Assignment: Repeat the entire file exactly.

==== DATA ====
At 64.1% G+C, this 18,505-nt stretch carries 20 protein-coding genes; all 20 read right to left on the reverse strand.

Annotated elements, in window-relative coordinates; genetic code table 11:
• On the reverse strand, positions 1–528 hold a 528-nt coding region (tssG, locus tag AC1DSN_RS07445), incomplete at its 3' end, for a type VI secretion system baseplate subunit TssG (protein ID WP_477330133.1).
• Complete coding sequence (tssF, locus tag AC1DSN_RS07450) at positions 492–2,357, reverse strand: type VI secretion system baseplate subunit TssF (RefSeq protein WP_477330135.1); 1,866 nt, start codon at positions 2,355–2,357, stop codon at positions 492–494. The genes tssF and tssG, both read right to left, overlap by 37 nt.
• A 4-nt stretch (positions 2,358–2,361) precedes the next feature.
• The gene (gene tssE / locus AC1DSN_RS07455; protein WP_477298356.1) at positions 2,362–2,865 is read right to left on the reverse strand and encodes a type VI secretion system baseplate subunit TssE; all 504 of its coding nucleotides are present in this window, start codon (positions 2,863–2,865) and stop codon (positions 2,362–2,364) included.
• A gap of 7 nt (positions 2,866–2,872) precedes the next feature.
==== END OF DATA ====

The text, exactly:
At 64.1% G+C, this 18,505-nt stretch carries 20 protein-coding genes; all 20 read right to left on the reverse strand.

Annotated elements, in window-relative coordinates; genetic code table 11:
• On the reverse strand, positions 1–528 hold a 528-nt coding region (tssG, locus tag AC1DSN_RS07445), incomplete at its 3' end, for a type VI secretion system baseplate subunit TssG (protein ID WP_477330133.1).
• Complete coding sequence (tssF, locus tag AC1DSN_RS07450) at positions 492–2,357, reverse strand: type VI secretion system baseplate subunit TssF (RefSeq protein WP_477330135.1); 1,866 nt, start codon at positions 2,355–2,357, stop codon at positions 492–494. The genes tssF and tssG, both read right to left, overlap by 37 nt.
• A 4-nt stretch (positions 2,358–2,361) precedes the next feature.
• The gene (gene tssE / locus AC1DSN_RS07455; protein WP_477298356.1) at positions 2,362–2,865 is read right to left on the reverse strand and encodes a type VI secretion system baseplate subunit TssE; all 504 of its coding nucleotides are present in this window, start codon (positions 2,863–2,865) and stop codon (positions 2,362–2,364) included.
• A gap of 7 nt (positions 2,866–2,872) precedes the next feature.